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Malaysian lion dancers bring new spirit to ancient tradition

Kuala Lumpur, Malaysia – When her maternity leave ended, Mariam Abdul Nazar returned to work and her passion, lion dancing.

A Malaysian Muslim, she started learning lion dancing when she was 13, after accompanying her then 14-year-old brother to his training sessions.

“I was drawn to the energy from the music, especially the drums. And I thought the lions were cute, with their big, big eyes,” Mariam, a 27-year-old content reviewer, told Al Jazeera.

In multiracial Malaysia, lion dancing has become so popular that it is not just the country’s ethnic Chinese taking up the art.

The Muhibah Lion Dance Troupe, established in 1984, is the first multiracial lion dance group in the country. Its name, Muhibah, is from the Malay word “muhibbah”, which means a feeling of friendship or camaraderie.

People crowd together to watch a lion dance performance. They are smiling and cheering. Some look awed. Many are taking photos or filming on their phones. They are sitting or standing around Lunar New Year decorations including giant flowers.
Spectators at a shopping mall in Kuala Lumpur are enthralled by a performance, and some try to capture it on their phones [Florence Looi/Al Jazeera
At the Khuan Loke Dragon and Lion Dance Association, where Mariam trains, her teammates are made up of Malays, the ethnic majority in Malaysia, Indians, an ethnic minority, and a handful of foreigners.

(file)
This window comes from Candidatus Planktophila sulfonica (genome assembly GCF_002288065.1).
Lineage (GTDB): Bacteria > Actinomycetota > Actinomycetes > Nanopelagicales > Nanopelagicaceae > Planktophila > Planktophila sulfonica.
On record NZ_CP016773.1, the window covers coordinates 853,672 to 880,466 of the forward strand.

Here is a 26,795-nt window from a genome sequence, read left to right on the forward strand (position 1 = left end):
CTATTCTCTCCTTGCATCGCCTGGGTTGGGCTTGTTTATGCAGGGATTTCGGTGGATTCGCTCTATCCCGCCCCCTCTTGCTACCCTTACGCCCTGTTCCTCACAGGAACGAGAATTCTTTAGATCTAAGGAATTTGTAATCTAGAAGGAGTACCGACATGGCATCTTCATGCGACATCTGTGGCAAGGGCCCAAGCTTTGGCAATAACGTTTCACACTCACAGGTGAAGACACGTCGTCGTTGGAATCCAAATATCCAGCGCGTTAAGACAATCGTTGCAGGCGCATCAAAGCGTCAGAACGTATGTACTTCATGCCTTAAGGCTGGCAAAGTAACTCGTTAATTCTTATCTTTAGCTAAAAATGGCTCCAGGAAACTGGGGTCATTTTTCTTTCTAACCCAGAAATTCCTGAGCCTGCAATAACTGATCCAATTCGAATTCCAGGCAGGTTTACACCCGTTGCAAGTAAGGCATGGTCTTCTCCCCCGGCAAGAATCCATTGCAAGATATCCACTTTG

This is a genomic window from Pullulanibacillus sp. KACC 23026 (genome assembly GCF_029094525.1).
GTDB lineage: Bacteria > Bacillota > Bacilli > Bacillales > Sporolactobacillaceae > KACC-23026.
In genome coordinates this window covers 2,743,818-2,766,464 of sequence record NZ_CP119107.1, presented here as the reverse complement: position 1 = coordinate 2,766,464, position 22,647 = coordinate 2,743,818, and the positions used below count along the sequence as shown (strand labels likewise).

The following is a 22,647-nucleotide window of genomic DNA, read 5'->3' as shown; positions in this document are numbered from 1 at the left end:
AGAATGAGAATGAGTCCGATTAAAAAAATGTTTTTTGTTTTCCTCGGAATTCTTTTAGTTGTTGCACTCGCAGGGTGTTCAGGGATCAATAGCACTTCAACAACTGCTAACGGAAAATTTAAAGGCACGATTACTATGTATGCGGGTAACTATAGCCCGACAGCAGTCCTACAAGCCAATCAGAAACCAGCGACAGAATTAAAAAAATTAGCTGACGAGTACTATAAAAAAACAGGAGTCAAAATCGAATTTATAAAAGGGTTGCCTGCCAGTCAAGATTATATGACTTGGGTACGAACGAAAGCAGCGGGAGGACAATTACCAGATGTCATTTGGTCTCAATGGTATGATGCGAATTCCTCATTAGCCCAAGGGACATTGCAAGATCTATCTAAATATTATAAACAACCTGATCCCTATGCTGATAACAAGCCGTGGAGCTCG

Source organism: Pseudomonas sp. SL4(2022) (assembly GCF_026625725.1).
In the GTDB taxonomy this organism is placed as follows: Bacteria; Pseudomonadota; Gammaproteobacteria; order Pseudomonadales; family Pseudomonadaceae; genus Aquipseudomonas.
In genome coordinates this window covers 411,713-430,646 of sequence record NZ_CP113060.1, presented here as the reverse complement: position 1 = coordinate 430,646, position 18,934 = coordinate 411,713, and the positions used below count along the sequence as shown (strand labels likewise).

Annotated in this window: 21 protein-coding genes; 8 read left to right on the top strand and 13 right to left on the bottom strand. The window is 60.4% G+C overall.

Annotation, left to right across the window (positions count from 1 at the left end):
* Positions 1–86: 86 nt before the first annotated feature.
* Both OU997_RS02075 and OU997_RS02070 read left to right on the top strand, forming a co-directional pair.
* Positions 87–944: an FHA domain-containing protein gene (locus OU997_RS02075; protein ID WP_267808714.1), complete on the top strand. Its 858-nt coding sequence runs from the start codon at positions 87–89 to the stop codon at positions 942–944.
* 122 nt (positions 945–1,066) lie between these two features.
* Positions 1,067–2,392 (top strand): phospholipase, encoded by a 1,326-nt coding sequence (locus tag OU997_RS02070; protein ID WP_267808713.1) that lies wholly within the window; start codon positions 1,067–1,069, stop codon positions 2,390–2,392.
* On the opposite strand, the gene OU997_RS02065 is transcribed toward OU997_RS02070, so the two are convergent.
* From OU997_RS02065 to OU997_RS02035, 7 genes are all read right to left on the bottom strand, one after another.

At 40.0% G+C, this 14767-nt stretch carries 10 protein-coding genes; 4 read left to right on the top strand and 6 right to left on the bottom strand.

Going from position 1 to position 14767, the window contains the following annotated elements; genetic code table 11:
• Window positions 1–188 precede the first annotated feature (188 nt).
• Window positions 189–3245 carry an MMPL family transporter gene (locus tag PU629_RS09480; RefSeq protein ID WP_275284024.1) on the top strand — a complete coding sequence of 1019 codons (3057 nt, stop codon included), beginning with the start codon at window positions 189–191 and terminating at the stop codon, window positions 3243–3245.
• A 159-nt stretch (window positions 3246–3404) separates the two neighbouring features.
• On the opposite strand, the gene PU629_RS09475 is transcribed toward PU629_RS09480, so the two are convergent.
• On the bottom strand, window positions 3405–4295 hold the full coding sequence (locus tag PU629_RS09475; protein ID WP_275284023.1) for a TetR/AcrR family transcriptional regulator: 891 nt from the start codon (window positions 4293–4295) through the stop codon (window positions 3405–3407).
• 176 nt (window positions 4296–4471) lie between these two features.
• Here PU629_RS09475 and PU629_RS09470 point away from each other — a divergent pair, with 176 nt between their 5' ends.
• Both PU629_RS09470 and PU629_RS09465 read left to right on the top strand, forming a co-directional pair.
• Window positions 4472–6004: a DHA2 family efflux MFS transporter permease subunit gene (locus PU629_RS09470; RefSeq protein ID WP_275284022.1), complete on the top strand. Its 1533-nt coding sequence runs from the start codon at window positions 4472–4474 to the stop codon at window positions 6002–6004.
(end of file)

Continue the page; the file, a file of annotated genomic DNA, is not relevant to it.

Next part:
Now a working adult and a new mum, Mariam finds it difficult to commit to the three-times-a-week training schedule, but she returns to help out during the Lunar New Year, one of the busiest times for lion dance troupes in Malaysia.

Festive mood
The lion is a traditional symbol of good luck in Chinese culture and lion dancing is believed to usher in good luck and prosperity while driving away evil and bad luck.

Chinese families and Chinese-owned businesses hire lion dancers to perform in their homes and offices, believing it will bring good fortune for the rest of the year.

Shopping malls also hire lion dance troupes to put on shows throughout the 15-day celebration as well as in the weeks leading up to the Lunar New Year.

“It’s a bit nerve-racking watching them [the lion dancers] on high poles, but I wasn’t worried for them. I have confidence in their ability,” she added.

Lion dancers in full costume leap from one high pole to another. The leaping lion is yellow and furry. There is a second lion in front which is red and blue and the two performers who make up the lion are standing on a single pole. The man who makes up the rear of the lion is holding up the person who is its head and front legs. The performance is outside and there are houses and trees behind.
Malaysian lion dance teams are renowned for their acrobatic skills performing the dance on poles that can be as high as three metres [Florence Looi/Al Jazeera]

The acrobatic lion dance is performed on high poles ranging from one to three metres in height.

Performers have to be agile and strong, and every move has to be perfectly coordinated.

A misstep or a mistimed move could result in serious injury.

The lion dance tradition may have originated in China some 1,000 years ago, but it is Malaysia that is setting the pace and Kuala Lumpur that is considered the lion dance capital of the world.

Performing on high poles is a relatively new development, invented in the 1990s by Malaysian Siow Ho Phiew, who later created a high pole sequence that became the new standard in acrobatic lion dance worldwide.

Siow, or Master Siow as he is often called in a nod to his expertise, is also a master craftsman of lion heads and a world-renowned coach.

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